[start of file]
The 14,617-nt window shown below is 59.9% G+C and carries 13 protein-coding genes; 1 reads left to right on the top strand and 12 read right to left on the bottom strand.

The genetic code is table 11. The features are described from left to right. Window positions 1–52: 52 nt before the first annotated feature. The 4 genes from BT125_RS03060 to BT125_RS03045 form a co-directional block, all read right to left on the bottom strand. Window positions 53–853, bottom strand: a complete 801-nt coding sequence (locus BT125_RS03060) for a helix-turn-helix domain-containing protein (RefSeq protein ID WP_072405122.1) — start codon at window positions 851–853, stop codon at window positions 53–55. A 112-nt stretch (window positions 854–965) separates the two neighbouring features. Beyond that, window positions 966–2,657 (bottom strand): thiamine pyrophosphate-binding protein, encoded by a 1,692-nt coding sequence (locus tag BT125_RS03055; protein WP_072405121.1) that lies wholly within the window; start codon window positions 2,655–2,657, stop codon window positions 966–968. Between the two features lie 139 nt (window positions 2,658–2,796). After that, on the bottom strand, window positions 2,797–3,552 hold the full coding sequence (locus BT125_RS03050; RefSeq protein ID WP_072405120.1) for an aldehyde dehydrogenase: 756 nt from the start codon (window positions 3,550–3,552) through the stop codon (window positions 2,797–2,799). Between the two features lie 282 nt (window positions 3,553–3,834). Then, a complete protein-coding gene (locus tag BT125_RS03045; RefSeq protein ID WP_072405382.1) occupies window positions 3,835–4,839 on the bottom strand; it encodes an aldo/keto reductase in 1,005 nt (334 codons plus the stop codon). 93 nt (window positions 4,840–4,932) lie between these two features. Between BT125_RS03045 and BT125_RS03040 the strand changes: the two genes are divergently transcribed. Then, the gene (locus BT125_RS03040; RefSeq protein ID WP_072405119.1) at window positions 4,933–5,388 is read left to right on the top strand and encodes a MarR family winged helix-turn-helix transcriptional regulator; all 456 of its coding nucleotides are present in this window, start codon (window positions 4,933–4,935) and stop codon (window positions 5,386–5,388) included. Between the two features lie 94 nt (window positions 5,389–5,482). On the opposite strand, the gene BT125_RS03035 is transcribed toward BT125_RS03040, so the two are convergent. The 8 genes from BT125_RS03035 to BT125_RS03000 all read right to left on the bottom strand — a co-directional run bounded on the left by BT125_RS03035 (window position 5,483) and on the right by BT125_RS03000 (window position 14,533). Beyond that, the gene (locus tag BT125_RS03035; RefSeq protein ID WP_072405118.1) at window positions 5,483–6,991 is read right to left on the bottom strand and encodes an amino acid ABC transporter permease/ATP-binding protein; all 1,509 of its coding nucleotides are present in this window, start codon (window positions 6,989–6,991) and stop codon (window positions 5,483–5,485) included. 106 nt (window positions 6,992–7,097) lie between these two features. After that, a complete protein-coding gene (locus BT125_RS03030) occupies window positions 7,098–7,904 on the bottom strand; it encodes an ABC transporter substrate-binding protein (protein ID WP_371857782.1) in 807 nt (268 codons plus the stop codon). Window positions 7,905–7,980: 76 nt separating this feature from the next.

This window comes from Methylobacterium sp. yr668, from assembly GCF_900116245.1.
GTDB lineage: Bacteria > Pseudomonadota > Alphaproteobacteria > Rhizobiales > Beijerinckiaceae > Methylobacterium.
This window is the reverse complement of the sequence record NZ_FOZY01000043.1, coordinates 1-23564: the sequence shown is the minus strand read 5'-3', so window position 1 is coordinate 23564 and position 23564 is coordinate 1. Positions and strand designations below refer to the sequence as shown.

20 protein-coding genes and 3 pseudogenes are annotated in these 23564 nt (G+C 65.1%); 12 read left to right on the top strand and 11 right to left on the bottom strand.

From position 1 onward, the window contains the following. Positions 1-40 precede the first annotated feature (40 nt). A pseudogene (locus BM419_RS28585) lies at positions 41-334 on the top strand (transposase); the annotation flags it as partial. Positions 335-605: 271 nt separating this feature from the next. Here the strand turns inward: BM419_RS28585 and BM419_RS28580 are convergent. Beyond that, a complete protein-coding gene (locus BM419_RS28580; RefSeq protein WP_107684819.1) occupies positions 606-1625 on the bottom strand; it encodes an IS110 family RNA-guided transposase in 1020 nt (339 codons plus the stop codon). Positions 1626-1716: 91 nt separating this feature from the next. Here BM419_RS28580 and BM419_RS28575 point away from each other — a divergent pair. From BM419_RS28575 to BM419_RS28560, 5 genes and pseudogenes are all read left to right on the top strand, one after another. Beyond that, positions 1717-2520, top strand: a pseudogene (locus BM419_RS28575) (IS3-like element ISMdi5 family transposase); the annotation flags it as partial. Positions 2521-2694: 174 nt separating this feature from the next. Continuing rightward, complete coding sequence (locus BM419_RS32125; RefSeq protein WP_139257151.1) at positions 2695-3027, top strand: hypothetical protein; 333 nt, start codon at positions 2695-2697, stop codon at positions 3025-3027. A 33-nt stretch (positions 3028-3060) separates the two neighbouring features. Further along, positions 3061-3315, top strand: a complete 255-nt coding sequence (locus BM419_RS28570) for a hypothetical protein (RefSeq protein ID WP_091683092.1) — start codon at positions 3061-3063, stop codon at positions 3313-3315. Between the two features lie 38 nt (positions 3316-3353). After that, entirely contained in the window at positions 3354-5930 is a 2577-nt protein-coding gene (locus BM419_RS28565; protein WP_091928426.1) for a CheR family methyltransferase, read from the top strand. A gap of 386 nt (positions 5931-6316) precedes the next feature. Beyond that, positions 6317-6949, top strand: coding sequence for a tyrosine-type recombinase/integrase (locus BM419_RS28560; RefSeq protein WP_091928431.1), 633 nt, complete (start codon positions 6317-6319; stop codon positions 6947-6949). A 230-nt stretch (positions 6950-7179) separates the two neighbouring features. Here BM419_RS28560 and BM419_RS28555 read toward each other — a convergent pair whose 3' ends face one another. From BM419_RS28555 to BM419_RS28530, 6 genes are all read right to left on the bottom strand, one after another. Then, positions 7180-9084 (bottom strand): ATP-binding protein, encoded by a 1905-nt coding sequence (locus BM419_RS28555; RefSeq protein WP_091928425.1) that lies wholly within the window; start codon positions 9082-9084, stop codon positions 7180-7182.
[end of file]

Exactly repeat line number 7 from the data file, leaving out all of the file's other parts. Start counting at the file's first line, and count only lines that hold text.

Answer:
From position 1 onward, the window contains the following. Positions 1-40 precede the first annotated feature (40 nt). A pseudogene (locus BM419_RS28585) lies at positions 41-334 on the top strand (transposase); the annotation flags it as partial. Positions 335-605: 271 nt separating this feature from the next. Here the strand turns inward: BM419_RS28585 and BM419_RS28580 are convergent. Beyond that, a complete protein-coding gene (locus BM419_RS28580; RefSeq protein WP_107684819.1) occupies positions 606-1625 on the bottom strand; it encodes an IS110 family RNA-guided transposase in 1020 nt (339 codons plus the stop codon). Positions 1626-1716: 91 nt separating this feature from the next. Here BM419_RS28580 and BM419_RS28575 point away from each other — a divergent pair. From BM419_RS28575 to BM419_RS28560, 5 genes and pseudogenes are all read left to right on the top strand, one after another. Beyond that, positions 1717-2520, top strand: a pseudogene (locus BM419_RS28575) (IS3-like element ISMdi5 family transposase); the annotation flags it as partial. Positions 2521-2694: 174 nt separating this feature from the next. Continuing rightward, complete coding sequence (locus BM419_RS32125; RefSeq protein WP_139257151.1) at positions 2695-3027, top strand: hypothetical protein; 333 nt, start codon at positions 2695-2697, stop codon at positions 3025-3027. A 33-nt stretch (positions 3028-3060) separates the two neighbouring features. Further along, positions 3061-3315, top strand: a complete 255-nt coding sequence (locus BM419_RS28570) for a hypothetical protein (RefSeq protein ID WP_091683092.1) — start codon at positions 3061-3063, stop codon at positions 3313-3315. Between the two features lie 38 nt (positions 3316-3353). After that, entirely contained in the window at positions 3354-5930 is a 2577-nt protein-coding gene (locus BM419_RS28565; protein WP_091928426.1) for a CheR family methyltransferase, read from the top strand. A gap of 386 nt (positions 5931-6316) precedes the next feature. Beyond that, positions 6317-6949, top strand: coding sequence for a tyrosine-type recombinase/integrase (locus BM419_RS28560; RefSeq protein WP_091928431.1), 633 nt, complete (start codon positions 6317-6319; stop codon positions 6947-6949). A 230-nt stretch (positions 6950-7179) separates the two neighbouring features. Here BM419_RS28560 and BM419_RS28555 read toward each other — a convergent pair whose 3' ends face one another. From BM419_RS28555 to BM419_RS28530, 6 genes are all read right to left on the bottom strand, one after another. Then, positions 7180-9084 (bottom strand): ATP-binding protein, encoded by a 1905-nt coding sequence (locus BM419_RS28555; RefSeq protein WP_091928425.1) that lies wholly within the window; start codon positions 9082-9084, stop codon positions 7180-7182.